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Columns and Articles by Dr. Laina Farhat-Holzman

December 17, 2011

US Law is Wrestling with Complexities of Antiterrorism

n Boston, a trial is underway. Prosecutors say that Tarek Mahanna, a 29-year-old US-born Egyptian, is a terrorist. His attorneys claim he was merely exercising First Amendment rights. The outcome of the trial will have important legal implications.

Under American law, the police cannot arrest someone for what he thinks or says, but only after a crime has been committed. This, unfortunately, is why so many battered women who depend on a restraining order to keep a batterer at bay are murdered. The police can arrest the murderer after the fact, not prevent the crime.

The US has four types of law: constitutional, civil, criminal, and administrative, which apply to all American citizens and resident foreign nationals. But since 9-11, we are under attack by a new sort of enemy that our laws do not address. To meet this threat, the Patriot Act was passed to limit the constitutional protections of free speech in the interest of national security. This is not new. We have a long history of Presidents challenging constitutional rights during times of national peril. On behalf of national security, the FBI pursues those who aid and abet terrorism and are one step removed from activating an attack.

Mahanna would seem to be an unlikely terrorist. He is a Ph.D pharmacist, whose father was a professor at the Massachusetts College of Pharmacy and Health Sciences. He is one of a growing number of American-born Muslims who have “self-radicalized” through Jihadi web sites and associate with like-minded men met in religious circles. He and his friends shared a taste for videos of Americans being beheaded (Daniel Pearl) and mutilated overseas---a taste that should alarm us all.

He first ran into trouble in 2008, when he was at the Logan Airport, planning to move to Saudi Arabia. The FBI charged him with lying about his relationship to a man who was found guilty of training with a foreign terrorist organization. He was out on bail when in 2009, federal agents charged him with conspiracy to provide material support to terrorists. “Mehanna,” said the prosecutor, “has held multiple conversations about obtaining automatic weapons for randomly shooting people in a shopping mall.” He also proposed assassinating two federal officials. He then translated a treatise: “39 Ways To Serve and Participate in Jihad,” making it available to English readers.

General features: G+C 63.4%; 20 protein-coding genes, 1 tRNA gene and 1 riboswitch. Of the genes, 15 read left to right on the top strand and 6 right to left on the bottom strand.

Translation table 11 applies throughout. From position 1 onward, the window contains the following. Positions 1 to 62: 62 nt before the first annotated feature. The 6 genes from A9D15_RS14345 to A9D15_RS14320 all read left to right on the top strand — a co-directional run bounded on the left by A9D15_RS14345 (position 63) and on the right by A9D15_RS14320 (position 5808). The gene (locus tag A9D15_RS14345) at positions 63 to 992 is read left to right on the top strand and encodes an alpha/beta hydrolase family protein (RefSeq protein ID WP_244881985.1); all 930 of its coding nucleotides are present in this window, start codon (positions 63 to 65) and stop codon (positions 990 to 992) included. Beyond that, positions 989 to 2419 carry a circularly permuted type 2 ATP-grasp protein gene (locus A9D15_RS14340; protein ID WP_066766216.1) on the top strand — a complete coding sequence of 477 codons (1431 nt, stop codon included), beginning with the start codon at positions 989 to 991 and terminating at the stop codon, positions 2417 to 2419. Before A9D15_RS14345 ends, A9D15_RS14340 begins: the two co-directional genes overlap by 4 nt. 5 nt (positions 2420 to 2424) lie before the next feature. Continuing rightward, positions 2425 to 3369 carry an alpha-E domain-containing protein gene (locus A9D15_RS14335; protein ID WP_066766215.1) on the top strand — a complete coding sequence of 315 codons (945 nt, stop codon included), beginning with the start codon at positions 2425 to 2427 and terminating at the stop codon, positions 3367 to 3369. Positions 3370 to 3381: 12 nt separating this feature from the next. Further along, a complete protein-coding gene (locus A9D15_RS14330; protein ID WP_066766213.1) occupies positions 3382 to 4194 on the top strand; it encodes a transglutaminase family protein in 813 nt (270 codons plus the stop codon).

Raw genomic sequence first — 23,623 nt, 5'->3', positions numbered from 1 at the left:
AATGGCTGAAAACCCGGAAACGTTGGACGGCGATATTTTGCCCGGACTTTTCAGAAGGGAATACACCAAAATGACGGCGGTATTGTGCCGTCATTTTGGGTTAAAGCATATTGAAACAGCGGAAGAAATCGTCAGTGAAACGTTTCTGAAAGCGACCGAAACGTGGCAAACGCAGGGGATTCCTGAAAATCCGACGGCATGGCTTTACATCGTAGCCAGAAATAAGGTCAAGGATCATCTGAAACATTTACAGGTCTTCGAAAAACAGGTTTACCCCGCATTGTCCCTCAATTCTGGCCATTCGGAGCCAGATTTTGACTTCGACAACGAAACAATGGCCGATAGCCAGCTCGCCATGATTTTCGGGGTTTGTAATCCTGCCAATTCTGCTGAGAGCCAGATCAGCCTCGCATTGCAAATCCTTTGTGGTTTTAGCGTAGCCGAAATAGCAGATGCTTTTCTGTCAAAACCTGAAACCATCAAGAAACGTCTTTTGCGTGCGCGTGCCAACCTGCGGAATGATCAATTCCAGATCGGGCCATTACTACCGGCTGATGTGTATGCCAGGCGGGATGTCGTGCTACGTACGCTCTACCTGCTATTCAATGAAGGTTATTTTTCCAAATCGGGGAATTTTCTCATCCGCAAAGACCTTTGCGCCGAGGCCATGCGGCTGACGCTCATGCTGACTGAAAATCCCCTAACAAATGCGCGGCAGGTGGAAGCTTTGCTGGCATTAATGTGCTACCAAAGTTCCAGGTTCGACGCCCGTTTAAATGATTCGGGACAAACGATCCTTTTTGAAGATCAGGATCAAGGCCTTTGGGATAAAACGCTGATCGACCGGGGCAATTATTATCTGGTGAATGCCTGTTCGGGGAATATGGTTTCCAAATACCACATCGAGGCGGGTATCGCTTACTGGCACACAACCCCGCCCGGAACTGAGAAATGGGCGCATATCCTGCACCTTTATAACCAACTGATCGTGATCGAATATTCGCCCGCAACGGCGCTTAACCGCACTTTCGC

On his computer hard drive are pictures of him at Ground Zero, smiling and pointing to the sky. Authorities asked him about a trip he had taken with two friends to Yemen in 2004. Of course, he claims this was “educational.” What kind of education does one get in Yemen today? He has also pursued “education” in Pakistan, Iraq, and Syria. He wanted to join the Jihad, says the FBI, but even in those radical venues, Jihadi groups turned him away.

There are few limits to freedom of speech. There is law against incitement to violence: urging a lynch mob or shouting fire in a crowded theater for the purpose of causing mayhem. Are these Jihadi websites incitement? A case can be made that they are, because they appear to seduce others into pursuing Jihadi mayhem.

Conspiracy law has also been used during times of war. It was also used in the war against the Mafia where men met to plan crimes. It was certainly used early in the Cold War to prosecute and execute the Julius and Ethel Rosenberg, charged with providing nuclear secrets to the Soviet Union.

Perhaps treason law can cover American citizens who choose to war with foreign enemies against the United States. President Obama has been criticized by civil libertarians for going after American-born Al Qaeda enemies in Yemen, with Drone aircraft. Could he cover this infringement on the defendants' constitutional right to due process by holding a trial in absentia?

There is no perfect way to prosecute such people who mean us harm today. The courts are groping their way and we all have much to think about. If the prosecutors are right, Mahanna is an enemy combatant. Words and ideas can kill.

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Dr. Laina Farhat-Holzman is a historian, lecturer, and author of How Do You Know That? You may contact her at Lfarhat102@aol.com or www.globalthink.net.